I assume you meant 'us' (micro-second), and not micro sample or micro
Siemens :-)

Talking about getting to the 32us area, this is what the Xenomai/RTAI
guys are doing, turning Linux+average PCs into convenient DSP. On non-
flawed hardware, one can get better than 10us latency. However, taking
only 50% of a 32us period is not going to lead to linear consumption
(think context switch, and not only register file). Besides, the bigger
the chuncks of data, the more efficient the optimization of data 
crunching loops, let alone the depth (history necessary for feedback)
required by some filtering algorithms. But you know the drill already ;)

> (I'm also reviewing chapter 5 of the USB 2.0 spec to see how often
> the h/w arbitrates for access to the USB.)

Oh btw, the regular Linux USB stack probably won't be able to guarantee
32us latencies. The best bet here, is the usb4rt[3] project for Xenomai,
a rewrite of USB stack with hard-RT in mind.

[4] http://developer.berlios.de/projects/usb4rt

> > It's not clear that minimizing roundtrip latency means much when you're 
> > using DSP buffers of 512 frames or more. By the same token, in what I've 
> > observed, the chief culprit for the xruns is the X window system. There 
> > is a very delicate balancing act going on in the process priorities 
> > between the audio subsystem and the video subsystem. I'm not convinced 
> > that running SCHED_FIFO is going to routinely enable the audio subsystem 
> > to slide in under the video action under all circumstances.
> Taking a look at the output of 
>   $ ps -eo pid,tid,class,rtprio,ni,pri,comm 
> on my system indicates that the X-server is not running with real time
> scheduling.  Only the migration tasks are.  I assume these migrate
> tasks across CPUs (this output is from a dual core machine).  The
> stuff with negative niceness (the NI column) also have preferential
> scheduling over other time shared processes, but should be shutout by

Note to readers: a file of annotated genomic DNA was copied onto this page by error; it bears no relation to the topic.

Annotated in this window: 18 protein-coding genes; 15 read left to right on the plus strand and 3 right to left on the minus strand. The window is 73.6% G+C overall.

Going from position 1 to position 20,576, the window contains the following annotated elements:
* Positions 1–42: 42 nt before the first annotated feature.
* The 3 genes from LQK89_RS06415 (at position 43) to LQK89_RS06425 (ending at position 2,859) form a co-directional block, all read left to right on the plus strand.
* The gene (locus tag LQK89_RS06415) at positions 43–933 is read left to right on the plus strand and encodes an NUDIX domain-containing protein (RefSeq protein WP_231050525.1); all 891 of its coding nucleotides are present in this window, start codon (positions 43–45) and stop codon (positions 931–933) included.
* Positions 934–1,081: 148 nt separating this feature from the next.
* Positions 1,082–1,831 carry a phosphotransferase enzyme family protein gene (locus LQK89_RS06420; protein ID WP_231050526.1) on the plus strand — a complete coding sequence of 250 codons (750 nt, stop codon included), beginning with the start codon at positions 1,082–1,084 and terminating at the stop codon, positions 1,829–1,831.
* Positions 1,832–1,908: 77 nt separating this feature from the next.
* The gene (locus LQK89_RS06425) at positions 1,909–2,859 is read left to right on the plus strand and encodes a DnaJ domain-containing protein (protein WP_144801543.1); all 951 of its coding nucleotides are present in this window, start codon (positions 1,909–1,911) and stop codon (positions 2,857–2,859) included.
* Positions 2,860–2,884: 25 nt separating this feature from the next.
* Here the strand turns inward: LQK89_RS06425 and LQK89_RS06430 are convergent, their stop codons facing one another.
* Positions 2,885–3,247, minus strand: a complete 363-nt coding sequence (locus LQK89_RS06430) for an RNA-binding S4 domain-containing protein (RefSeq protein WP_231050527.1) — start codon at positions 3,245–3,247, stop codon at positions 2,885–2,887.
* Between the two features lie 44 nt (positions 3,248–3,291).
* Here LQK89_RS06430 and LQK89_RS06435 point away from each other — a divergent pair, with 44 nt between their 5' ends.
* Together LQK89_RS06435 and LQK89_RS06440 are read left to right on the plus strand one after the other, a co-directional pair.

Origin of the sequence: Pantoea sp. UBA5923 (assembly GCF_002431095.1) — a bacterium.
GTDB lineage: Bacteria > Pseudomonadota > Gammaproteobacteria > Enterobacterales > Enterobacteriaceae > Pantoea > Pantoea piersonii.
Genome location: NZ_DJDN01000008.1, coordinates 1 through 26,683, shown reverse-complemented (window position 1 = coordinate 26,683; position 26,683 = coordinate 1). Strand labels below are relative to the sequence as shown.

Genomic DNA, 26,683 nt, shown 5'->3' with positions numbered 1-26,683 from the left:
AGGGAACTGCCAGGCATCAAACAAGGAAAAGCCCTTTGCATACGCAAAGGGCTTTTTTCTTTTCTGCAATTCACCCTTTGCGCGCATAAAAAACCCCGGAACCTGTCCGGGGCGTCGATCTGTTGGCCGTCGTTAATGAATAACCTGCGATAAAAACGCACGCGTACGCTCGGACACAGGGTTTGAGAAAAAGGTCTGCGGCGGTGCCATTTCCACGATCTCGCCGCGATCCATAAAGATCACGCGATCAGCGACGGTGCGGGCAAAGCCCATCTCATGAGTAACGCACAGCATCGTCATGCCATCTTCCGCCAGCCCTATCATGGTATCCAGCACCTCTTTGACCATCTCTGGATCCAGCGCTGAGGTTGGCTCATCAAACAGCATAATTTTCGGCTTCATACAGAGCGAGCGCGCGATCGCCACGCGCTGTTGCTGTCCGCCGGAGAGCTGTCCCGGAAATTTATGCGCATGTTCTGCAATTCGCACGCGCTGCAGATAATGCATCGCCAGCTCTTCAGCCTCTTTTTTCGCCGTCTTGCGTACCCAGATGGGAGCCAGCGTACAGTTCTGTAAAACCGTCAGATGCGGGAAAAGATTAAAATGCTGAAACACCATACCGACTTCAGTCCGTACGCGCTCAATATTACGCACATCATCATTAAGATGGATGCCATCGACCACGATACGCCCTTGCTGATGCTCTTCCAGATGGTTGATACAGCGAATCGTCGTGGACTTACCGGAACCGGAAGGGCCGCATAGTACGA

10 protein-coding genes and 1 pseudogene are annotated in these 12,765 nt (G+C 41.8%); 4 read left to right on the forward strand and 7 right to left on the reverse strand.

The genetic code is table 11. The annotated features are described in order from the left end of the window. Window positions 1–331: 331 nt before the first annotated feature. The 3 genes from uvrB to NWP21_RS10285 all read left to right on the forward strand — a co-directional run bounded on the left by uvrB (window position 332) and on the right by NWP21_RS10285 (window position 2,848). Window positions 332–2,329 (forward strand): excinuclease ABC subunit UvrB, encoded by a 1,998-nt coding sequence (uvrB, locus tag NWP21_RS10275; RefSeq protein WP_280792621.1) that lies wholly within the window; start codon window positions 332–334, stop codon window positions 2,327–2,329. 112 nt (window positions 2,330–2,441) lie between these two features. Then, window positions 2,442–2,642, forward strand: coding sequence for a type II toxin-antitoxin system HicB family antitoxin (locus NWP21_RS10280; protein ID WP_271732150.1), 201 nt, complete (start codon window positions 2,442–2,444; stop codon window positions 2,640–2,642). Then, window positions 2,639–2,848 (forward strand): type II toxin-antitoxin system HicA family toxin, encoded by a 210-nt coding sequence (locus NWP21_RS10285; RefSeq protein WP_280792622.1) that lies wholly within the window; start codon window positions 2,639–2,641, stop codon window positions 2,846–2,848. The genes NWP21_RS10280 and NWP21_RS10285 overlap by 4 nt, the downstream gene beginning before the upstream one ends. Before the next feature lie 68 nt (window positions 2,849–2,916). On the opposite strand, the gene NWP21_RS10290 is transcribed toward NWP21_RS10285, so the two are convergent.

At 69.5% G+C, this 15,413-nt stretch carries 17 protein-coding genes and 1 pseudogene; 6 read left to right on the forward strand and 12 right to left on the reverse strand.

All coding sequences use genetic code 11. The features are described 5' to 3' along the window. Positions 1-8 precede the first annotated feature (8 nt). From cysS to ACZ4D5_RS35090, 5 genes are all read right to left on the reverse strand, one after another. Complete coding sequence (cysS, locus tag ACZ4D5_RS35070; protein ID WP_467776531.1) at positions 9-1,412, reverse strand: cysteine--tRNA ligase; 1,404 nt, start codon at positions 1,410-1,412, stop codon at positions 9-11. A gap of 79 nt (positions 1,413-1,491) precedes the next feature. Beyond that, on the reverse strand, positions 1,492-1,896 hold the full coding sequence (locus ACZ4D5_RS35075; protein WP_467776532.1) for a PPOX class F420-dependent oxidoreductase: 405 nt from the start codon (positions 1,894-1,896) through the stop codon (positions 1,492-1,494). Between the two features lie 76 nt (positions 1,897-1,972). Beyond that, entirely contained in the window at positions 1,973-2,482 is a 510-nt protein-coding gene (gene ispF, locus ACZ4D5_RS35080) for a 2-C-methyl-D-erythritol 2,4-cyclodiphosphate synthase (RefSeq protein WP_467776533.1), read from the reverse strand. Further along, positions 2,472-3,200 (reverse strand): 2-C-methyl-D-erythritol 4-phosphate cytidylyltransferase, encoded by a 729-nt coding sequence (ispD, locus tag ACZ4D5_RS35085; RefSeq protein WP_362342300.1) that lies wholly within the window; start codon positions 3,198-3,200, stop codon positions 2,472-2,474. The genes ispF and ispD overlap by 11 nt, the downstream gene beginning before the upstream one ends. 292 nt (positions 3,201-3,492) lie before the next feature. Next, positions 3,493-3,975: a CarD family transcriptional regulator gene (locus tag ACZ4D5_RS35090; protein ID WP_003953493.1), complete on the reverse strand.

> the SCHED_FIFO stuff.

Lucky you, dual CPU systems(SMP) have an easy solution. One dedicated CPU 
bind to the time critical tasks, the other CPU for Linux, X-server, etc.

All in all, this might be the easiest path for people needing realtime 
on Linux. Just think these chips are coming common stream and hopefully cheaper.

> > Bottom line, it hasn't actually been proved that running SCHED_FIFO will 
> > squash the existing latency and continuity problems, so I'm not at all 
> > sure much is missing without that capability.

IMHO, SCHED_FIFO is necessary, but not enough.

> I'm not sure if the JACK FAQ is up to date or not.  Do you have data
> on the success or failure of folks running JACK on ALSA using NPTL and
> if they are able to get sufficiently good performance?  I guess Ardour
> users would be a good test case.  How about the dttsp stuff under Linux?

Whatever the solution, we're going to need to be able to evaluate its
"fitness" for our particular GNU Radio load. IMO, we should check
that by ourselves.

> Returning to the audio xrun problem: I think that in the typical USRP
> + audio situation, xruns are aggravated by differences in the clocks
> between the two domains and the fact that we aren't doing anything to
> handle that situation.

I do agree. Then, how to we distinguish an xrun off a missed deadline
from a xrun off a clock difference ?
What are solutions in sight? "Get to know your clocks"?


reply via email to

[Prev in Thread] Current Thread [Next in Thread]